Best 4K HDR TV's for One X, PS4 Pro

Discussion in 'Console Industry' started by Rangers, Apr 29, 2017.

  1. novcze

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    IMO most comments against chroma subsampling comes from gaming crowd (myself included) ... which makes sense because you naturally have uncompressed source
    and don't want to downgrade it.

    Regarding CES 2019 ... I started to watch some videos to get up to speed with the latest news and that situation around micro LED is mind-boggling, they have huge 4k TV's while marketing freedom you have with modular approach and one is left wondering why there is no Full HD micro LED TV in more reasonable size, let's say 40 - 50 inch. Price wise it would be out of my reach probably, but if I had to choose between 55" 4k OLED or 40" Full HD micro LED for the same price I would choose micro LED without any hesitation.
     
  2. wco81

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    Because they have no way to mass produce micro LED at reasonable cost at any size.

    These prototypes that they show off at CES are virtually built by hand.

    There are rumors that Samsung has been show8ng QD OLED prototypes in hotel suites this week. They’re trying to determine if they can mass produce QD OLED for reasonable cost. At some po8nt this year, they will decide whether they have a viable manufacturing process.
     
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  3. Entropy

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    Which makes sense. I think it’s worthwhile to remember that resolution (or rather, apparent resolution, that is, dependent on viewing distance) is a factor in how apparent chroma subsampling is. What is detectable at 1920x1080, may be a non-issue at 8k.
    (I really feel that it’s a disgrace to the PC tech world that most of the monitors sold still show pixelation at typical viewing distances, in contrast to phones and now TVs. We should have moved past that a decade ago or more.)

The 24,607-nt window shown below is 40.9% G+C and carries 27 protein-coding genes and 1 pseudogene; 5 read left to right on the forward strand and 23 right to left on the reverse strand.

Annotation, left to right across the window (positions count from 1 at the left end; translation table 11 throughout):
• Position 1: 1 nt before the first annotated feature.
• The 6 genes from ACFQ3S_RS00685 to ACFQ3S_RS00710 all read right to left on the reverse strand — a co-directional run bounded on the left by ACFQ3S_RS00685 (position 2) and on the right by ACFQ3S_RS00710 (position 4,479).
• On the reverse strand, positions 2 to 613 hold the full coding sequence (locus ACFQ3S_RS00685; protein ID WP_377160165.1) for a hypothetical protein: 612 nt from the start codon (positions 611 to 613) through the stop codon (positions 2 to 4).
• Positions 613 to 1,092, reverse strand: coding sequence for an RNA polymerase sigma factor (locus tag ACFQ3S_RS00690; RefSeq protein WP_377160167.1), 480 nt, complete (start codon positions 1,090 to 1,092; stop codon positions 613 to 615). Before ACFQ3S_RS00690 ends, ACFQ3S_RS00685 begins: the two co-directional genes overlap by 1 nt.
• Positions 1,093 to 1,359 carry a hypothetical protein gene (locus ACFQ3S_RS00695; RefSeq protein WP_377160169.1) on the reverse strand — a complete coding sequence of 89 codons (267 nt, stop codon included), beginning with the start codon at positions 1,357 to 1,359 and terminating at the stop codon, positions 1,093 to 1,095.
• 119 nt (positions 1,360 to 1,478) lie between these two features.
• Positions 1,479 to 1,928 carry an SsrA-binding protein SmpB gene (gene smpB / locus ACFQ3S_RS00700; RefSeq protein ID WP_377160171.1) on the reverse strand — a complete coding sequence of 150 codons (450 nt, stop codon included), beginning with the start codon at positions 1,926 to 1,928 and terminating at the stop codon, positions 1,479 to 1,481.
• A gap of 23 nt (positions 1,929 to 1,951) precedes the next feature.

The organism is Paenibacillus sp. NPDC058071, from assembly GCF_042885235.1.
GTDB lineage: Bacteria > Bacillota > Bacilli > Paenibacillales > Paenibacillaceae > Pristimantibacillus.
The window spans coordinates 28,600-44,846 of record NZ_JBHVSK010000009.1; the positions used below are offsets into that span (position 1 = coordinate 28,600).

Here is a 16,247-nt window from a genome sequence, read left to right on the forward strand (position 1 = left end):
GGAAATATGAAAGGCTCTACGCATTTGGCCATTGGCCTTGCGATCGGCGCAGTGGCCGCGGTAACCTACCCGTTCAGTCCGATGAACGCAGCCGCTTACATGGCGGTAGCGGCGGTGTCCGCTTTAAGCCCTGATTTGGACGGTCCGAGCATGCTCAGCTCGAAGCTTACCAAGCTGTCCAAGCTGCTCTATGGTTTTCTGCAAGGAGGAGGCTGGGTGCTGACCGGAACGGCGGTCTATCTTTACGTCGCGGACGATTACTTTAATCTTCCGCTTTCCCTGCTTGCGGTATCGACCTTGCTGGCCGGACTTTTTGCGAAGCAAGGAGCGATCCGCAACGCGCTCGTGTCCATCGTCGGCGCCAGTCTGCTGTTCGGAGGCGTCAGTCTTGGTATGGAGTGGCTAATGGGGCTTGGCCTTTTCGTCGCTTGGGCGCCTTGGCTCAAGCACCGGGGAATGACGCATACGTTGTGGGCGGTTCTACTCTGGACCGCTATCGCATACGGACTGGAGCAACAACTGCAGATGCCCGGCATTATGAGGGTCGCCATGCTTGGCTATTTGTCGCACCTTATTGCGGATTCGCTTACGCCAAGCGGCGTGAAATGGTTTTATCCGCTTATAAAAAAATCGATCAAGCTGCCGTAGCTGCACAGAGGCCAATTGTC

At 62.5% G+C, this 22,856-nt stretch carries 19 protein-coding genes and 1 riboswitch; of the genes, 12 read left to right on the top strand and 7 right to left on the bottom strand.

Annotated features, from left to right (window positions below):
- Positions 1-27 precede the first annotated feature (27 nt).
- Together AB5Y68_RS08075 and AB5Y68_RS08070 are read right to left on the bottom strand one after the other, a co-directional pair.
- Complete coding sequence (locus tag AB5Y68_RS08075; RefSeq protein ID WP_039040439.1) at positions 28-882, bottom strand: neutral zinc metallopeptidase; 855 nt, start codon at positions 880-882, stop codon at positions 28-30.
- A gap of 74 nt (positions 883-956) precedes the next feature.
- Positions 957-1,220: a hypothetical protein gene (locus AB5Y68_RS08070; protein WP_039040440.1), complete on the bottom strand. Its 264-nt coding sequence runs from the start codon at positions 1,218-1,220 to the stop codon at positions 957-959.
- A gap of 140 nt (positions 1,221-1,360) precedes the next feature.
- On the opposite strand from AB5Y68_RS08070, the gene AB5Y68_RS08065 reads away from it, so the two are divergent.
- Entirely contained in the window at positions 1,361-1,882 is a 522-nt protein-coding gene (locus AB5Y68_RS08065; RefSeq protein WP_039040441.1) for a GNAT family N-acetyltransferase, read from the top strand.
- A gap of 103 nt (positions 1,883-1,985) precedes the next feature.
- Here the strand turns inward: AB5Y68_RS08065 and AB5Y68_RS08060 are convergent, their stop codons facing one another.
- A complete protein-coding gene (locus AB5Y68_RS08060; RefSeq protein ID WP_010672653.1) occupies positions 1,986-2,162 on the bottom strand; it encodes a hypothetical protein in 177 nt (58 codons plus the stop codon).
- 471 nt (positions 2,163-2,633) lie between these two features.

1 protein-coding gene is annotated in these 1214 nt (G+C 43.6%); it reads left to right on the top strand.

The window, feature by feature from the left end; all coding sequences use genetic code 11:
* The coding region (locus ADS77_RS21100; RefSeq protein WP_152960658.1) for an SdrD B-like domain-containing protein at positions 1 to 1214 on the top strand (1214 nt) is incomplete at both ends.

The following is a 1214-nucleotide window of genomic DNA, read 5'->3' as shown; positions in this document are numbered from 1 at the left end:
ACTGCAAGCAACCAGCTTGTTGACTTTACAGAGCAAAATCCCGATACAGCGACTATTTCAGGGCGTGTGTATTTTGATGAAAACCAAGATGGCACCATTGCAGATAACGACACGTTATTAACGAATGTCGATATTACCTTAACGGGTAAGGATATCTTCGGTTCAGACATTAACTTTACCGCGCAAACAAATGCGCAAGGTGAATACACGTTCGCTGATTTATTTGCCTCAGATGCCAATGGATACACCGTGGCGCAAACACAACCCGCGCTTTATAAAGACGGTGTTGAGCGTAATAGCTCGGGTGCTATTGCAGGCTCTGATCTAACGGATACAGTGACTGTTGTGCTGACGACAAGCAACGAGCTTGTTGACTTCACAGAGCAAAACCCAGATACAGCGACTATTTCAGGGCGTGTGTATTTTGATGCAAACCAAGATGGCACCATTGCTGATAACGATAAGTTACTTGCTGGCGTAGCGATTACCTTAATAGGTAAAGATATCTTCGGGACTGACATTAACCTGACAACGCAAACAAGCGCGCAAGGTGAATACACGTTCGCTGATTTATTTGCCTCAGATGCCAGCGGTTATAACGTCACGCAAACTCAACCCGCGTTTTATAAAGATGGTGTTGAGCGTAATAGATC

4. Scott_Arm

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    Its funny. Games would more likely be full res chroma and reduced res luminance (lighting) because of the cost of lighting calculation, which I guess is the opposite of what you'd want, ideally.
     
  5. Scott_Arm

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    Gpus aren't powerful enough. For a 24" screen you probably need 4k or higher.
     
  6. London-boy

    London-boy Shifty's daddy
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    Because nobody buys full HD screens anymore, when you can get a 4K screen for half the price. I’m talking in marketing terms obviously.

    And sadly, now that 8K screens are starting to get pushed, it will be the same story in a year or two. Silly.
     
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  7. novcze

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    yes, may be a non-issue especially for high DPI displays.
     
  8. wco81

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    8k will be over $2000 for a couple of years. Only reason it’s being pushed is NHK in Japan has started 8k broadcasts and want to push it for 2020 olympics.
     
  9. orangpelupa

    orangpelupa Elite Bug Hunter
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    Cheap. Small. Hdr TV... No one making that?